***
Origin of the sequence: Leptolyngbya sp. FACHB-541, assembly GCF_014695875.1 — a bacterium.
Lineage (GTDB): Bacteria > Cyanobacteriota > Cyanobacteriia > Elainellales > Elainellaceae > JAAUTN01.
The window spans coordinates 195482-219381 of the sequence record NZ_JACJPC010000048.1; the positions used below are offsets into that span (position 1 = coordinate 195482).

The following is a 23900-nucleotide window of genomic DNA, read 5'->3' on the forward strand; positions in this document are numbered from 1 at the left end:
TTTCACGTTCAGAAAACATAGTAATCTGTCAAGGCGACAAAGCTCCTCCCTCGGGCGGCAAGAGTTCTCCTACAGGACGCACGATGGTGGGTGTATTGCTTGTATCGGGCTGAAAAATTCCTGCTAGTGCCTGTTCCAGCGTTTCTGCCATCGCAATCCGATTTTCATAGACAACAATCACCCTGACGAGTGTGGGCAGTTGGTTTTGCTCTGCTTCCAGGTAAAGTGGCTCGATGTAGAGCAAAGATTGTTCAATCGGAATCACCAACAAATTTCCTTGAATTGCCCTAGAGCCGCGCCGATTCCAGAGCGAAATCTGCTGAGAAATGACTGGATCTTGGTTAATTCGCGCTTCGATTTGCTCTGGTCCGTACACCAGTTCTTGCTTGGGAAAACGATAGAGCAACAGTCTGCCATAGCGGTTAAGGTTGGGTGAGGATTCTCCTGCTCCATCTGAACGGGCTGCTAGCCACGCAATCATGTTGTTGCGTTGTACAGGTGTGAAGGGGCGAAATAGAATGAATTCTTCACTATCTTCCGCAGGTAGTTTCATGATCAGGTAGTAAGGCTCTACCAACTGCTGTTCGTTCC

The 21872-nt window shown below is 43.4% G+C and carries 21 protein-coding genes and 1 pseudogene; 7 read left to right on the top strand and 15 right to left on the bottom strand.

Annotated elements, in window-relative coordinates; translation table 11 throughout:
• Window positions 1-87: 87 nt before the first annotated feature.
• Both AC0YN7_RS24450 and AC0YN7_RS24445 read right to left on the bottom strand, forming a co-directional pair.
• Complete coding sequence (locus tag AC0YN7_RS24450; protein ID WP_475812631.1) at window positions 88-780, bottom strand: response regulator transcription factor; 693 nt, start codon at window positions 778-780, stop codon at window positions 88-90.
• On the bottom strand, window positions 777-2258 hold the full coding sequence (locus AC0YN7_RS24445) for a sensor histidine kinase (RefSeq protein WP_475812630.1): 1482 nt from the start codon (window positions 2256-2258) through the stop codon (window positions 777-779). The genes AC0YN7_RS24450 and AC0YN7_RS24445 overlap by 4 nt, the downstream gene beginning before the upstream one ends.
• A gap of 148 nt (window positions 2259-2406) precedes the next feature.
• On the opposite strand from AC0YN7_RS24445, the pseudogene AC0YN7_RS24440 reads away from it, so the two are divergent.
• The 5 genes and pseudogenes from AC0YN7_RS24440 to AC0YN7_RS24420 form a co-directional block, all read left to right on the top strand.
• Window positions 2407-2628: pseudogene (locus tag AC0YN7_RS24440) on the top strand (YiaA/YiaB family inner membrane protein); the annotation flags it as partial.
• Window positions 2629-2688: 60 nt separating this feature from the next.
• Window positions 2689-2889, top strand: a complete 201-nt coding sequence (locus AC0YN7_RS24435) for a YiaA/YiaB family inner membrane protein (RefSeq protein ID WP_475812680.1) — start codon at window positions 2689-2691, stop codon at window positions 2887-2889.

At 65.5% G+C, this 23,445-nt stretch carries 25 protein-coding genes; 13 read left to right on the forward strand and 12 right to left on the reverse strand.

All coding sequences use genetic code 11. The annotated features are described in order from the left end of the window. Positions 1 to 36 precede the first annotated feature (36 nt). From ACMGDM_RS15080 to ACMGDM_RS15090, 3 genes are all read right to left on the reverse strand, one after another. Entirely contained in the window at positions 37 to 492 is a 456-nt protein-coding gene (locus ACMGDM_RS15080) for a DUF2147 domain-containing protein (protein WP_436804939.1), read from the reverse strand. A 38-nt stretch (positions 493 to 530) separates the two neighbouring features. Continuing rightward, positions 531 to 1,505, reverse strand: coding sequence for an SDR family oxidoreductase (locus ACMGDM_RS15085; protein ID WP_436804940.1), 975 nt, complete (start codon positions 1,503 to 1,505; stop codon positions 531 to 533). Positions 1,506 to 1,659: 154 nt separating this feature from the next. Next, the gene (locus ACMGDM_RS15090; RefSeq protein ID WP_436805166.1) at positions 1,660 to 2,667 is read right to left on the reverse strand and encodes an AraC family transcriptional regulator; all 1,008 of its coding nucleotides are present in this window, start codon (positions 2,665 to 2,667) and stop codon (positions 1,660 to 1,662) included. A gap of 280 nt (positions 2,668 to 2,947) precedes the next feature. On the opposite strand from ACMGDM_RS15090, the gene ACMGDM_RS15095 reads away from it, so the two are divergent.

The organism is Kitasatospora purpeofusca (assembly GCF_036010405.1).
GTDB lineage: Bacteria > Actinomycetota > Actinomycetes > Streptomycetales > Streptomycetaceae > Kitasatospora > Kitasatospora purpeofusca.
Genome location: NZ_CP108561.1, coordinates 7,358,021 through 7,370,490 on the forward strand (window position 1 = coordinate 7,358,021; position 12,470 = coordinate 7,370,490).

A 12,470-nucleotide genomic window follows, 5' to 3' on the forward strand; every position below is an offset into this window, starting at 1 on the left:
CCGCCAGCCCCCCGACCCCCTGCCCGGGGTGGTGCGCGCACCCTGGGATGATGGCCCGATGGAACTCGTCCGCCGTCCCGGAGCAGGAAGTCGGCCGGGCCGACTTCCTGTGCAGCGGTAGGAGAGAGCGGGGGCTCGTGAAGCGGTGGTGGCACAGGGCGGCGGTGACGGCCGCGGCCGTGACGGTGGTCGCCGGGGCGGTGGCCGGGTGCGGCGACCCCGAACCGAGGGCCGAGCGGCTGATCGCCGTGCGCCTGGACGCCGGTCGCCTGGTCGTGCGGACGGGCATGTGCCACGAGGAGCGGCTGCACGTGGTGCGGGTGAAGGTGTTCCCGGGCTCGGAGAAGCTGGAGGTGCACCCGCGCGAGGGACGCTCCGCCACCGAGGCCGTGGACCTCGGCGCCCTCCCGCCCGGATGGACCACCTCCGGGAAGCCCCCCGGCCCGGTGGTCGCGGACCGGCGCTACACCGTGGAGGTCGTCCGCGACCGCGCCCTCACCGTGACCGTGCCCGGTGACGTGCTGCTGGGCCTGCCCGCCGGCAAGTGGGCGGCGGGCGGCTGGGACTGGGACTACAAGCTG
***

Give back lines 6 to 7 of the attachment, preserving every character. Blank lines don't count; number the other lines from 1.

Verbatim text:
The 21872-nt window shown below is 43.4% G+C and carries 21 protein-coding genes and 1 pseudogene; 7 read left to right on the top strand and 15 right to left on the bottom strand.

Annotated elements, in window-relative coordinates; translation table 11 throughout: